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Deciphering Your Baby's Sounds





During our Babies class yesterday we listened for vocalizations from the babies and talked about identifying babies' personal pitch centers. If you have an infant and want to try some at-home research, you might try noticing if your baby cries or coos around a certain pitch. You might even try to match the pitch (note) of their vocalization to an instrument—or pitch pipe app—just to know what their personal pitch center is. Once you identify your baby’s personal pitch, you’ll be able to notice when they begin to shift it to the notes you are singing.

Besides the various types of crying sounds and learning what your baby is trying to communicate, an infant's repertoire of vocalizations provides lots of opportunities for listening and deciphering. Listen for:


  • Sustained vowel sounds [aaah, eeee, or ooooo]

  • Punctuations or staccato notes: short, accented sounds, not a sustained cry [ah!]

  • Sustained dipthong: multiple vowels shifting from one to another [aaaauuuu—eeee!]

  • Squeals and swoops, most often from high pitch to low

  • Spit gurgles, usually when the baby is on his/her back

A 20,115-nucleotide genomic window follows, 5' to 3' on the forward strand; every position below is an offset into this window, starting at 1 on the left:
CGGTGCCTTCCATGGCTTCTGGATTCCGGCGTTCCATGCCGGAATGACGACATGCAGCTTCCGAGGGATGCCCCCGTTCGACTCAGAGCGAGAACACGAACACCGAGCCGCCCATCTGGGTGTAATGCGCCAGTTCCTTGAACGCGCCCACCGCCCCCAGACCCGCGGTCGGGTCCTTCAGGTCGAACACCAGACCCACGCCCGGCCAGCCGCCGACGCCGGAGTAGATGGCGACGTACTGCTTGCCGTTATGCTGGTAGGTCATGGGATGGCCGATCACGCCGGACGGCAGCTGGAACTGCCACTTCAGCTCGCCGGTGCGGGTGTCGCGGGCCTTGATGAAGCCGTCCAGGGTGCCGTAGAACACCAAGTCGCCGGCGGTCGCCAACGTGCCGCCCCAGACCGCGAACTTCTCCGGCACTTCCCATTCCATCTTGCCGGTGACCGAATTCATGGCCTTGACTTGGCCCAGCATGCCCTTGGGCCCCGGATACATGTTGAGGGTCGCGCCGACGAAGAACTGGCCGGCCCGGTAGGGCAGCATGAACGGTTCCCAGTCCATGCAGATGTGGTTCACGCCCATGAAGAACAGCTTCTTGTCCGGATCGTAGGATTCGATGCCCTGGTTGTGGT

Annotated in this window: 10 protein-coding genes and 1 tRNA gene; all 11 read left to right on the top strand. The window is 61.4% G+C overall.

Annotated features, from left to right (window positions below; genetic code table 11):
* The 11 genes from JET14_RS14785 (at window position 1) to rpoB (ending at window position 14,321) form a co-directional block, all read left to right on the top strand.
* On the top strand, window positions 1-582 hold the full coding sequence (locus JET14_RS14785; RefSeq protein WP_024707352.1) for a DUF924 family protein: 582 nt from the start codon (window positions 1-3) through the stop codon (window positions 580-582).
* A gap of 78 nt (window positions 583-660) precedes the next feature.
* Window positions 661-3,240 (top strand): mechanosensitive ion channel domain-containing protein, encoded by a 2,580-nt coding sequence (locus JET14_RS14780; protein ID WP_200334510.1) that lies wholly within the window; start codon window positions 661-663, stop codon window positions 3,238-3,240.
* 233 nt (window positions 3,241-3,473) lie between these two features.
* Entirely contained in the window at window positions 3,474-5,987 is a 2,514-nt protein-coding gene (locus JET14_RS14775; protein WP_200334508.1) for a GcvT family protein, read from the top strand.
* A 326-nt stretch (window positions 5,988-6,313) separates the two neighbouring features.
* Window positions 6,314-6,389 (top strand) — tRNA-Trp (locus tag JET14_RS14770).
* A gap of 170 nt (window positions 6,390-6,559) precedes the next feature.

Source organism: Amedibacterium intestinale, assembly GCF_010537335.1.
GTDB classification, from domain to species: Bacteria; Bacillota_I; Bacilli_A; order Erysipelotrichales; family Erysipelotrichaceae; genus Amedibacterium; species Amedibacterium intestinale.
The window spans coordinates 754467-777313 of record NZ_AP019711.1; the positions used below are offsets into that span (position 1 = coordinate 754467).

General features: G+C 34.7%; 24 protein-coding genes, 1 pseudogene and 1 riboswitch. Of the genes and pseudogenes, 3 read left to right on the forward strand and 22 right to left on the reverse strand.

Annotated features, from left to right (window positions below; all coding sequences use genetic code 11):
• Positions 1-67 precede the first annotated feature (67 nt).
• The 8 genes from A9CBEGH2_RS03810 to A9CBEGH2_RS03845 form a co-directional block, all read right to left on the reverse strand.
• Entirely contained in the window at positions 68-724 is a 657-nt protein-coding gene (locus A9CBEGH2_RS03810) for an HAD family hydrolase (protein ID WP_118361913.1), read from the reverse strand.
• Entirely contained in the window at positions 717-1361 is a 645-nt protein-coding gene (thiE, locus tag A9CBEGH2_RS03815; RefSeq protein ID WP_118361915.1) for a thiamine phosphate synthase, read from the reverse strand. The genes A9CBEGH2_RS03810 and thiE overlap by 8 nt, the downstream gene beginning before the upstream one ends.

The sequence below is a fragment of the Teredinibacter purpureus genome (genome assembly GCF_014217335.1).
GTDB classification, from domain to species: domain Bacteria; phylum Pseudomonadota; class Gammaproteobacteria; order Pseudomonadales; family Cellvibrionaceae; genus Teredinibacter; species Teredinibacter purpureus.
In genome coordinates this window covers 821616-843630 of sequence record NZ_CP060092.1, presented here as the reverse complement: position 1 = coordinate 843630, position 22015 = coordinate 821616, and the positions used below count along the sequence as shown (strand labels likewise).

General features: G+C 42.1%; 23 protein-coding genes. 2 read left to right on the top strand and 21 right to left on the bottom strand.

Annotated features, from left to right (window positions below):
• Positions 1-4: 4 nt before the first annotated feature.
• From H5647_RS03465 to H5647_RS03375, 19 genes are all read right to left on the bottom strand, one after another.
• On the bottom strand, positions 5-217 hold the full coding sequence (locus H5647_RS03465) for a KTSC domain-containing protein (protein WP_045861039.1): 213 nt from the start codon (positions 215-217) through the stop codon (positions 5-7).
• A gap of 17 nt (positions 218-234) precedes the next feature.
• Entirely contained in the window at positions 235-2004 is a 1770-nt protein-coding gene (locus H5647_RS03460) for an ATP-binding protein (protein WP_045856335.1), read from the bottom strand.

• Consonant-vowel combinations, a favorite personal “vocable”. I remember my son saying "a go, a go" repeatedly at about 4-5 months.

  • Coos: long note on one or two sounds

  • Giggles and giggle-singing: a huge gamut of high to low notes

  • Resting tone after or during a song sung by caregivers (start listening for this as early as 2 months) We heard this yesterday!

  • Pitches related to the resting tone: 5th note above it- called the dominant, 3rd note up from resting tone called the median (2–3 months). Singing the resting tone, median or dominant is a musical milestone to celebrate!

  • Nonstop babble, with occasional sustained singing (often 8 months or later)

  • Singing two notes —usually the dominant and resting tone (the pitches we often sing in class when we put things away "Bye Bye Instruments"). At first, they'll connect these two pitches with a slide and eventually they'll start singing the two tones separately. This is another clear music development milestone to celebrate!

You can support your babies' vocal experiments by matching their sounds and having a musical conversation. Babies love it, and it is brain-building! Babies love it when you make silly sounds. Your baby will use your sounds as the raw material to process, remember, categorize, and experiment with. They will notice if it is the same or different from a previous sound; they love repetition and novelty- so throw in a surprise and see what they do!


This article was adapted from an article written by the late Dr. Lyn Ransom, a beloved colleague, choral conductor and Music Together Teacher Trainer.


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